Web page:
Hurst Festival tour of the college - Hurstpierpoint College

Hurst Festival tour of the college

Hurst College is a founding supporter of the Hurst Festival, and each year continues to provide events and venues as part of the lively, vibrant village arts festival. The annual tour of the college is one such event and this year was hosted by the Head of Senior Prep, Ian Pattison. The tour started with refreshments in the delightful inner quad, surrounded by the flint walls of various day and boarding houses, as well as the Chapel and Dining Hall on the north side.


Next on the agenda was the stunning Chapel, construction began in 1861 and was not considered structurally complete until the tower was finally added in 1929. It houses four plaques commemorating the lives of long serving members of staff who played an important role in the college’s history during the 20th century – one of the Masters, Robert Bury, had both the old and new theatres named after him. There are further plaques in various places within the Chapel but most poignant are those in the Memorial Chapel, inscribed with the names of 108 pupils and staff who lost their lives in conflict. There have been some recent additions to the Chapel such as new seating around the altar, a mezzanine floor and a new stained-glass window – during the summer, new LED lighting was installed which enhances its magnificence.

From the Chapel, visitors walked through the cloisters where the Boars Head Procession takes place towards the end of each Michaelmas term, on or close to the Feast of St Nicholas. Having seen the ceremony performed at Queens College Oxford, the first Headmaster brought the tradition to Hurst. Although the route has now changed and been extended to accommodate all Senior School students, it has lost none of its magic, as the choir makes its way through the unlit cloisters, holding candles, whilst singing the Boar’s Head carol.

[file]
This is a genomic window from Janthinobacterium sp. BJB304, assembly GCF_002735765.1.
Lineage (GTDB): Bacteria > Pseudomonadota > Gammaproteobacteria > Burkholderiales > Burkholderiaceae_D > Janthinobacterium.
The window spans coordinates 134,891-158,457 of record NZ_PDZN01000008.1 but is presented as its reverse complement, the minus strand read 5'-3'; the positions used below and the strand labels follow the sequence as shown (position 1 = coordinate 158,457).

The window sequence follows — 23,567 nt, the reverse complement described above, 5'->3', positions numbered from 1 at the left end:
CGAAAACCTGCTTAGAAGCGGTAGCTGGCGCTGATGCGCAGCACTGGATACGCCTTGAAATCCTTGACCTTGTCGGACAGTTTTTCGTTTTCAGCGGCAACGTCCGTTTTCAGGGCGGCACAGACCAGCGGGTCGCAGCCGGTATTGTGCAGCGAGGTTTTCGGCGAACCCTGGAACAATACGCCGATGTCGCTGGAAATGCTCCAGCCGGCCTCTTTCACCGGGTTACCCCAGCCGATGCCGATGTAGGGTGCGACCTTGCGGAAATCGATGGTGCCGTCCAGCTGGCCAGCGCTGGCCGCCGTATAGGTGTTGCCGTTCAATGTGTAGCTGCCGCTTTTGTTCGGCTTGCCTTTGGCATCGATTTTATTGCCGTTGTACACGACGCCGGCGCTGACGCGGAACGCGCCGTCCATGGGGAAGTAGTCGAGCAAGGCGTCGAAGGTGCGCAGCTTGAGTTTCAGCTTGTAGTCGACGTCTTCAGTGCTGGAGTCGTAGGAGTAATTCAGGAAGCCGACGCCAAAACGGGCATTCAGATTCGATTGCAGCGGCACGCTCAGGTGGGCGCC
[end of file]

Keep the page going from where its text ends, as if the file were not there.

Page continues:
Performing arts

Visitors then moved on to the more contemporary parts of the college. In the Academic Quad, which has been significantly extended in the last 20 years, each subject has its own section. The co-curricular department is another area which has seen a great deal of recent development. None more so than drama, with the completion of the New Bury Theatre five years ago – a glorious base for the performing arts and the wooden interior is reminiscent of Shakespeare’s Globe. The latest and largest dance studio was completed shortly after as part of an extension to the Music School and is connected to the theatre via a bridge so that all performing arts disciplines are fully connected. Alongside lies the swimming pool and old Bury Theatre, which will soon be replaced by a new swimming pool and an extension to the Sports Hall.

Dining Hall

The tour continued past the Prep School on the west side of the campus where pupils from Reception to Year 8 are based, as well as theUpper Sixth students in St John’s, their university-style hall of residence. Walking back towards the inner quad between the Science Block and Academic Quad, visitors passed through the attractive new oak walkway at the back of the kitchens. The construction took a little longer than expected, as is often the case when old buildings are concerned, partly due to the discovery of an old well.

Finally, the tour entered the Dining Hall, often likened to Hogwarts in the Harry Potter films, complete with wall-hung portraits of previous headmasters and flags hanging below the vaulted ceiling. Back in the inner quad at the end of the tour, visitors were able to peer through the windows of the Common Room – complete with lounge – often frequented in the evenings by the many members of teaching staff who live on-site.


Further information about the college is available in a history book, Hurstpierpoint College 1849-1995: The School by the Downs by Peter King, is on sale from the college Reception, priced at £10.